3rd Breast Cancer Virtual Masterclass Symposium: MONARCH 2, a Phase III Study of Abemaciclib or Placebo in Combination with Fulvestrant - European Medical Journal
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3rd Breast Cancer Virtual Masterclass Symposium: MONARCH 2, a Phase III Study of Abemaciclib or Placebo in Combination with Fulvestrant

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EMJ Oncology 8 [Supplement 4] 2020 Feature Image

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Speaker: Meteb Al-Foheidi1,2

1. King Saud Bin Abdulaziz University for Health Science, National Guard Health Affairs, Jeddah, Saudi Arabia
2. Saudi Oncology Society (SOS), Riyadh, Saudi Arabia

Disclosure: Prof Al-Foheidi has declared no conflicts of interest.

Acknowledgements: Medical writing assistance was provided by Stefan Amisten, Amisten Consulting, Epsom, UK.

Support: The symposium and the publication of this article were funded by Eli Lilly and Company. The views and opinions expressed are those of the authors and not necessarily of Eli Lilly and Company.

Citation: EMJ Oncol. 2020;8[Suppl 4]:2-7.

Meeting Summary

The 3rd Breast Cancer Virtual Masterclass Symposium took place between 23rd and 25th July 2020 and was hosted by the Saudi Oncology Society (SOS). Prof Al-Foheidi, chairman of the SOS Board of Directors, welcomed 300 medical, radiation, and surgical oncologists; pathologists; radiologists; pharmacists; medical fellows; nurses; and students to this annual masterclass, which, because of the coronavirus disease (COVID-19) pandemic, was offered as a virtual meeting. The annual masterclass provided a knowledge exchange platform for multidisciplinary teams involved in breast cancer care, with the aim of addressing knowledge gaps and improving breast cancer care in Saudi Arabia. The 3-day symposium included a range of presentations focussed on the detection, diagnosis, and management of breast cancer, divided over five sessions and 18 presentations, as well as an Eli Lilly and Company-sponsored satellite symposium. Topics discussed during the masterclass included early breast cancer detection; surgical interventions such as mastectomy, breast-conserving surgery, and lymph node biopsies; novel methods for breast radiotherapy; systemic treatment options for different breast cancer subtypes; the diagnosis and management of triple-negative breast cancer; new treatment options for subtypes of human epidermal growth factor receptor-2 (HER2)-positive tumour types; access to new therapies; genetic testing of breast cancer; improvements in genetic counselling; next-generation sequencing for the identification of the most suitable treatment pathways; palliative care in breast cancer management; and strategies to preserve fertility of young females with breast cancer.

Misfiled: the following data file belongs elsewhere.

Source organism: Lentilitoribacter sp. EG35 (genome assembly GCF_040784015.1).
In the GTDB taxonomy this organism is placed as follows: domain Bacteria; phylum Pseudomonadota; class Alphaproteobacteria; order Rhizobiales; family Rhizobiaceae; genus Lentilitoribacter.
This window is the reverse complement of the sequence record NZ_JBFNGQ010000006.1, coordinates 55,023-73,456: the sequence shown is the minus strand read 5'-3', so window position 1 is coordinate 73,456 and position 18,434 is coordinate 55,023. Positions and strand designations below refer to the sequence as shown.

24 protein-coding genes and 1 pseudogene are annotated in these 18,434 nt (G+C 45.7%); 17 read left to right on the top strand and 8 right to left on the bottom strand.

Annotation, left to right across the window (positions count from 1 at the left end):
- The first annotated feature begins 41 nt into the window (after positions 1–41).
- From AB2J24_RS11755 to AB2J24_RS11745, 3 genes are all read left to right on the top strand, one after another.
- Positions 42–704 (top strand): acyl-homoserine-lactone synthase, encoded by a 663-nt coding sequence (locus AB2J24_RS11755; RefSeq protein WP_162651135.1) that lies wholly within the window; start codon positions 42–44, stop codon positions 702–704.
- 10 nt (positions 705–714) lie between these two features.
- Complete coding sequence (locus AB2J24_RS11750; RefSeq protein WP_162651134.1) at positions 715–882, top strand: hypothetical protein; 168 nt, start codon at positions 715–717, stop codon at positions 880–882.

This article discusses a presentation by Prof Al-Foheidi on a MONARCH 2 subgroup analysis of patients receiving abemaciclib plus fulvestrant as first- and second-line therapy for hormone receptor-positive (HR+), HER2-negative advanced breast cancer.1

MONARCH 2: Subgroup Analysis of Patients Receiving Abemaciclib Plus Fulvestrant as First- and Second-Line Therapy for HR+, HER2-Negative Advanced Breast Cancer

Professor Meteb Al-Foheidi

More than 70% of patients diagnosed with metastatic breast cancer present with oestrogen-HR+ disease and are therefore candidates for endocrine therapy. Although initially effective, the benefit of endocrine therapy diminishes as resistance develops.2-4 Oestrogen receptor-induced proliferation is dependent on cyclin D, which is highly expressed in 50% of breast cancer tumours.5-8 Direct inhibition of cyclin-dependent kinases 4 and 6 (CDK4 and CDK6, respectively) diminishes breast cancer cell growth by disrupting the oestrogen receptor-induced proliferation pathway, but continuous inhibition of CDK4 and CDK6 is required for sustained growth arrest with initiation of apoptosis or senescence.9,10